On one hand, they want significantly more government spending in a wide range of public services. On the other hand, they say they pay too many taxes.

These are among the confused results of a wide-ranging economic survey obtained by JTA ahead of its publication Tuesday by the Israel Democracy Institute think tank. The survey results show widespread Israeli positivity when it comes to personal finances, disappointment in government and a desire for a broader welfare state on the Scandinavian model.

“These are people who, in the present, have a reasonable situation, but because of all of the change in the global arena, they’re very scared of the future,” said Tamar Hermann, the study’s lead author. “It’s not that someone is scared of the future because of his present situation. The situation isn’t totally bad; it’s pretty good. But we don’t know what will be in the future.”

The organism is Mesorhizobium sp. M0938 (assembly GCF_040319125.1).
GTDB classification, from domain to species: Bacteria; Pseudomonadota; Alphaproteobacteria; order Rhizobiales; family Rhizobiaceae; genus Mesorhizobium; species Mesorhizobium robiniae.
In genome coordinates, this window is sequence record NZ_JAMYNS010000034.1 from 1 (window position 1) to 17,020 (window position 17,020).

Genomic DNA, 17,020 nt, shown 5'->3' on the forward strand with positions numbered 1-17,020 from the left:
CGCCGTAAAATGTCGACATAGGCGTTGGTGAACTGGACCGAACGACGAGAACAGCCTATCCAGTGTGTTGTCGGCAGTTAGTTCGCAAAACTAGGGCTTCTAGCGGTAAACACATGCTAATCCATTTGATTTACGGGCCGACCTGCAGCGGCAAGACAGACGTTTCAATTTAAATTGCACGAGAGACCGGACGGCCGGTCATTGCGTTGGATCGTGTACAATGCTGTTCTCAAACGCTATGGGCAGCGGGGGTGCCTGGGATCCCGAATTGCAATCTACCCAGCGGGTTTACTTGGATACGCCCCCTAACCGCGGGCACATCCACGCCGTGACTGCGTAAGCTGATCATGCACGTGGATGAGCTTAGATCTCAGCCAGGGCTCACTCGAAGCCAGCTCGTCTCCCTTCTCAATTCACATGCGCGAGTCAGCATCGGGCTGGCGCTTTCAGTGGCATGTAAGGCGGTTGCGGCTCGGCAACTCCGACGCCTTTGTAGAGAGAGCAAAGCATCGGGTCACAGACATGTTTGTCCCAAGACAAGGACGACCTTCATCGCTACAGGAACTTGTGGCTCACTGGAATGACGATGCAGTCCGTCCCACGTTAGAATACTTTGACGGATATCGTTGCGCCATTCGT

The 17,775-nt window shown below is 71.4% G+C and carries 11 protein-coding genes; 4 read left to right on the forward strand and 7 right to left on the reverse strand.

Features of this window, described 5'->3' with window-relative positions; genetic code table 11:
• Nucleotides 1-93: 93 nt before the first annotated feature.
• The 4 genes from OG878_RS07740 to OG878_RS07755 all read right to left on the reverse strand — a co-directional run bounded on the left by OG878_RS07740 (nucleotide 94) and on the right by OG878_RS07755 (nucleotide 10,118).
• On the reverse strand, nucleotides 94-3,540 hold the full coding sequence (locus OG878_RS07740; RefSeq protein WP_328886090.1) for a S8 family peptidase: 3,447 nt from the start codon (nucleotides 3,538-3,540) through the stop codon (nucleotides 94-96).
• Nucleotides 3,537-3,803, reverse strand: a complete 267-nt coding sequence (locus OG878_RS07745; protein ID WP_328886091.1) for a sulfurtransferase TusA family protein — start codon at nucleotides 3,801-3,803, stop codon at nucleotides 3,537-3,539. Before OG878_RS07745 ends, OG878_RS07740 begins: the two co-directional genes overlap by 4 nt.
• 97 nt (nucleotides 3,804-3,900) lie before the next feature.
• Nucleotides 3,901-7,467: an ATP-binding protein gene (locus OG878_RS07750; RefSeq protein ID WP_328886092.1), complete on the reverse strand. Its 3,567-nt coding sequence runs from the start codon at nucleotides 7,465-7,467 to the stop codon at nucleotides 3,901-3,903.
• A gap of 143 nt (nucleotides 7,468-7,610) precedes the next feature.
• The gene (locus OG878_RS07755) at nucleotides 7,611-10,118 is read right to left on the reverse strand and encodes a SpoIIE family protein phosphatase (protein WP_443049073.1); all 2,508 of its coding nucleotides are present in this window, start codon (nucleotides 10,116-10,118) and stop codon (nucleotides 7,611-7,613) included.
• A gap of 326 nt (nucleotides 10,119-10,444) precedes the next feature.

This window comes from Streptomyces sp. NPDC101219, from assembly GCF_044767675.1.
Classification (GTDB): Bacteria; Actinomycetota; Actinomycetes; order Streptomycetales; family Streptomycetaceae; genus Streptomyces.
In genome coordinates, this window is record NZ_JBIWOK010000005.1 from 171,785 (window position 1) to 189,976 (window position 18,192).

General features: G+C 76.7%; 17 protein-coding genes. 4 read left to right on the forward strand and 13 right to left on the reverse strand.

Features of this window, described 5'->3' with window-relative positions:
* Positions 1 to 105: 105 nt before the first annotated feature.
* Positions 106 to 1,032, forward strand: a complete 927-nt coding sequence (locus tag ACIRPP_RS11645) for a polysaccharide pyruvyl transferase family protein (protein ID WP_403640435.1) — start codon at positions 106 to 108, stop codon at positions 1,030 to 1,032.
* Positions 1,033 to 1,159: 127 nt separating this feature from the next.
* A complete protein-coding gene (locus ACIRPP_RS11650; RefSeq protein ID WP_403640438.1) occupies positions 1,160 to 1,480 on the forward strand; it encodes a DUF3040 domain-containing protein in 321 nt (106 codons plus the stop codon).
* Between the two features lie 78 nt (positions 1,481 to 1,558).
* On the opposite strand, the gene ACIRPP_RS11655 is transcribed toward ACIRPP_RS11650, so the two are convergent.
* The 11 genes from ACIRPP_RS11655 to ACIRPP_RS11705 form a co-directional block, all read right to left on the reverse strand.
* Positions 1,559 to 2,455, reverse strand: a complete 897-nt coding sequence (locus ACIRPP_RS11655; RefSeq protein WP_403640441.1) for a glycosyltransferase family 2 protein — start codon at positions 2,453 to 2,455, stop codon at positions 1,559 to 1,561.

Israel has had a relatively strong economy in recent years. The country joined the Organization for Economic Cooperation and Development, a group of wealthy nations, in 2010. Its unemployment rate is around 5 percent, and its per capita GDP has risen from $26,500 in 2010 to $34,300 in 2015. The economy is growing 3 percent annually, according to the Bank of Israel.

But at the same time, Israelis have become increasingly frustrated with their economy. The past two Israeli elections have seen centrist, bread-and-butter-focused parties gain significant followings. In 2011, half a million Israelis took to the streets as part of a summerlong protest over the high cost of living. Smaller demonstrations took place the following summer.